US prosecutors charge Afghan with funding Taliban terrorism with drug money

[JURIST] The US Attorney's Office for the Southern District of New York [official website] on Tuesday announced charges [press release, PDF] against an Afghan of conspiring to finance terrorist activity. Haji Juma Khan, who was already detained on charges of narco-terrorism, is accused of providing the Taliban [JURIST news archive] with proceeds from his drug operation with knowledge that the money would be used in terrorist activities in Afghanistan [JURIST news archive]. The prosecution alleges that Khan was closely aligned with the Taliban in the course of his drug activities and that his organization sold enough morphine base fill the US heroin market for two years. Khan faces up to a life sentence and a minimum sentence of 20 years in prison if convicted.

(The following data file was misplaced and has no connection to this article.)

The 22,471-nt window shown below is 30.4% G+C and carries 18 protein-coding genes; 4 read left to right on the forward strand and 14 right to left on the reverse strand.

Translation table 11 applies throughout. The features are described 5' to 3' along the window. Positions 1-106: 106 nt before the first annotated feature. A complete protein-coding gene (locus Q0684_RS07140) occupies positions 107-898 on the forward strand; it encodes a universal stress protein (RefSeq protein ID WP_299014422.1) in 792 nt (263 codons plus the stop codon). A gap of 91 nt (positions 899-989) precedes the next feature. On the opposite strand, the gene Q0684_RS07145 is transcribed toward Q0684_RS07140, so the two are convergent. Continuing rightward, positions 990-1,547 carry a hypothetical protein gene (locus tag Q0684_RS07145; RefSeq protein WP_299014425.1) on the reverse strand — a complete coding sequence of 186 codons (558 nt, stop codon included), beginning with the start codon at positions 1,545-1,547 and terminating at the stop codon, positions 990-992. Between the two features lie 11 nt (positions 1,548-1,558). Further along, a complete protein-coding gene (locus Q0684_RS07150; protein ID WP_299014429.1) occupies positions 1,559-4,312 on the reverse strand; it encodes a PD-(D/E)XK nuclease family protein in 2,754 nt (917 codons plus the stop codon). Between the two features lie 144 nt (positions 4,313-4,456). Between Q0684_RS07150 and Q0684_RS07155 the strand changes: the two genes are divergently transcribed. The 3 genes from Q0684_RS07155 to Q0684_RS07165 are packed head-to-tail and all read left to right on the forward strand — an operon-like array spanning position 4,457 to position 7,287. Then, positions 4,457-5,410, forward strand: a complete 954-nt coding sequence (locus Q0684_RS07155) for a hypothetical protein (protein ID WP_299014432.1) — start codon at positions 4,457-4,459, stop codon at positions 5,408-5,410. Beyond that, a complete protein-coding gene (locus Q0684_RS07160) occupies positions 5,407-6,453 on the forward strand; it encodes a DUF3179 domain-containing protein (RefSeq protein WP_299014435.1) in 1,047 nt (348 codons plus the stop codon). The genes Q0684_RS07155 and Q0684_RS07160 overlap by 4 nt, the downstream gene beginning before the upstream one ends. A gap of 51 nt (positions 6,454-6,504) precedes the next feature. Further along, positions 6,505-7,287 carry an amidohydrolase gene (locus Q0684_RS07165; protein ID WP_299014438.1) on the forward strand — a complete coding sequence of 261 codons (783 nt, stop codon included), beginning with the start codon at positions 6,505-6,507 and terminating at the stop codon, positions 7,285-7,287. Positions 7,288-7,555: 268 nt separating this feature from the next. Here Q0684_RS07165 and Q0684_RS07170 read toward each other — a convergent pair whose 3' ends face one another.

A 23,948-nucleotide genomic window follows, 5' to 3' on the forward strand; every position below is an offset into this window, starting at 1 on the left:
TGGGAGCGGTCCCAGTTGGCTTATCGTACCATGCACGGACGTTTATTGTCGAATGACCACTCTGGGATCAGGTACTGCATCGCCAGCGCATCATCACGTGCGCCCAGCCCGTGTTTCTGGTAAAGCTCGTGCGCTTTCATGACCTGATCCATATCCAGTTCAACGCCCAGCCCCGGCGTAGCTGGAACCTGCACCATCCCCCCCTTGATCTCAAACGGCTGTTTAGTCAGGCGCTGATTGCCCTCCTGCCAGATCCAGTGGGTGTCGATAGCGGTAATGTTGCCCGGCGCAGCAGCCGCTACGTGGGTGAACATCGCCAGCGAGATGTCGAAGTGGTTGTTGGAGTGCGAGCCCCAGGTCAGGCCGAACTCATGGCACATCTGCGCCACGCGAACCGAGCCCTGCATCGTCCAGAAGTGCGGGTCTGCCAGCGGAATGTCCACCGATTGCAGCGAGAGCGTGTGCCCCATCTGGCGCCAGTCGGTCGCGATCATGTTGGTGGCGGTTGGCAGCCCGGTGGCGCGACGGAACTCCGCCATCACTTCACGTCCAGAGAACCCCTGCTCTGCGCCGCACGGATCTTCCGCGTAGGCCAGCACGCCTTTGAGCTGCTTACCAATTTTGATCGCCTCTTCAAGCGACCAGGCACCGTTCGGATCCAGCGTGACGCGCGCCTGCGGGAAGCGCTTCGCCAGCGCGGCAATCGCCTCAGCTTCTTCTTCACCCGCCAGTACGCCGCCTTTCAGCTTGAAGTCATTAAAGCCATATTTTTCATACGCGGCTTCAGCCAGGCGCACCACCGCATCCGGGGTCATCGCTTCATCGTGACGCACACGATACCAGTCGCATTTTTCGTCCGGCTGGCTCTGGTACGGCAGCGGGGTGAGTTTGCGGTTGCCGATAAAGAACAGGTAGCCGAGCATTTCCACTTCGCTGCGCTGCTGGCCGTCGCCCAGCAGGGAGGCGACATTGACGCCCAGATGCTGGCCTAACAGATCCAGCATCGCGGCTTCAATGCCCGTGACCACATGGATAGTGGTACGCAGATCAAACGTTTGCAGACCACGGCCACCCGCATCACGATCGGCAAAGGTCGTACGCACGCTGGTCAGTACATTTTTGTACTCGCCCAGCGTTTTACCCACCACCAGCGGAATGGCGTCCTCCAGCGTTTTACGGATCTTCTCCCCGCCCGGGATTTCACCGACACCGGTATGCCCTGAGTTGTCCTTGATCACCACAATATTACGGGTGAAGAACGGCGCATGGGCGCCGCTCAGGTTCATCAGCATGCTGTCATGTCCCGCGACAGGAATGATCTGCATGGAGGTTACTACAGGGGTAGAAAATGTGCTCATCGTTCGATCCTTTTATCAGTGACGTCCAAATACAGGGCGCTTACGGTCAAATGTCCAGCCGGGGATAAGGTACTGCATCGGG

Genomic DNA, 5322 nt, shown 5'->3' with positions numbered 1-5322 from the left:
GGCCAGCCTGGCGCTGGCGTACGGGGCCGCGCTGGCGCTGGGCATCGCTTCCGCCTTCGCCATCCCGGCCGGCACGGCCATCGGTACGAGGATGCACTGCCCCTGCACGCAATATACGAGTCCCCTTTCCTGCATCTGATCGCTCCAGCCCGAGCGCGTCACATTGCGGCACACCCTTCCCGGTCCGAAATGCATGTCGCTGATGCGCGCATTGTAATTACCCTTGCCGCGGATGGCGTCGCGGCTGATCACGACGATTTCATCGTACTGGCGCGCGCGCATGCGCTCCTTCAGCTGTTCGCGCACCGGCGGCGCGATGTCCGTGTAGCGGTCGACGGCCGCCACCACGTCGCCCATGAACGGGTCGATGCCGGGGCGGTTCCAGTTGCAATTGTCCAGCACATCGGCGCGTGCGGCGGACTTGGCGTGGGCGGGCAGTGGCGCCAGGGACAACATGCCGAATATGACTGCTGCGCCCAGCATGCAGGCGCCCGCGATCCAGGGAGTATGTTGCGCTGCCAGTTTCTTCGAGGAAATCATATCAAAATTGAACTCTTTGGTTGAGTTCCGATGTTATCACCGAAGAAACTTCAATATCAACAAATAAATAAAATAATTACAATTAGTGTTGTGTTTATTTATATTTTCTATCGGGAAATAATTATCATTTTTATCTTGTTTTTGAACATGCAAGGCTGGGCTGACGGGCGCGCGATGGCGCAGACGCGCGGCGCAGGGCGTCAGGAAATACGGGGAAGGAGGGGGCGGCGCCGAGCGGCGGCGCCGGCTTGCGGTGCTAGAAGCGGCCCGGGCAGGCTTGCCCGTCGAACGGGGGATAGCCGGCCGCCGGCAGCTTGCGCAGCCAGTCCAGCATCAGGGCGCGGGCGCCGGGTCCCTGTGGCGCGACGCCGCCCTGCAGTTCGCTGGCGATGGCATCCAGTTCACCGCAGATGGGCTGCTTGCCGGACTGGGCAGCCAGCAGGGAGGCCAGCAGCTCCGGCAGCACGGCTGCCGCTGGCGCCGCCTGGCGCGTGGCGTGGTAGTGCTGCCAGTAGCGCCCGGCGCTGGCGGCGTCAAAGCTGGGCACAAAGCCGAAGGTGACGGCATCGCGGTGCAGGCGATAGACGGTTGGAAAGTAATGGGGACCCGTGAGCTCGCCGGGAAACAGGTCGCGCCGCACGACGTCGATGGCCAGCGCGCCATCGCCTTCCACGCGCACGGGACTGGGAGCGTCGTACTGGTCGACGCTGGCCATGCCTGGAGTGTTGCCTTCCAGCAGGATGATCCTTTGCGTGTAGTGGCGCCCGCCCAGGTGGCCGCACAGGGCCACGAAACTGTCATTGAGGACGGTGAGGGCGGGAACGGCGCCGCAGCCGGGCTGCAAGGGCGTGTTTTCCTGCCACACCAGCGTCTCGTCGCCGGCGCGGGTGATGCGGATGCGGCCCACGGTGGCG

In May, a jury in the US District Court for the District of Columbia [official website] convicted [JURIST report] Afghan national Khan Mohammed, who was originally held as an enemy combatant, on charges of drug distribution and narco-terrorism. That was one of the first prosecutions of the US anti-narco-terrorism effort [DEA program site], aimed at crippling terrorist organizations by stopping the sale of the drugs said to finance them. In September, Afghan tribal chief Haji Bashir Noorzai was convicted [NYT report] following his April 2008 indictment [text, PDF; JURIST report] for violation of US drug laws.



 

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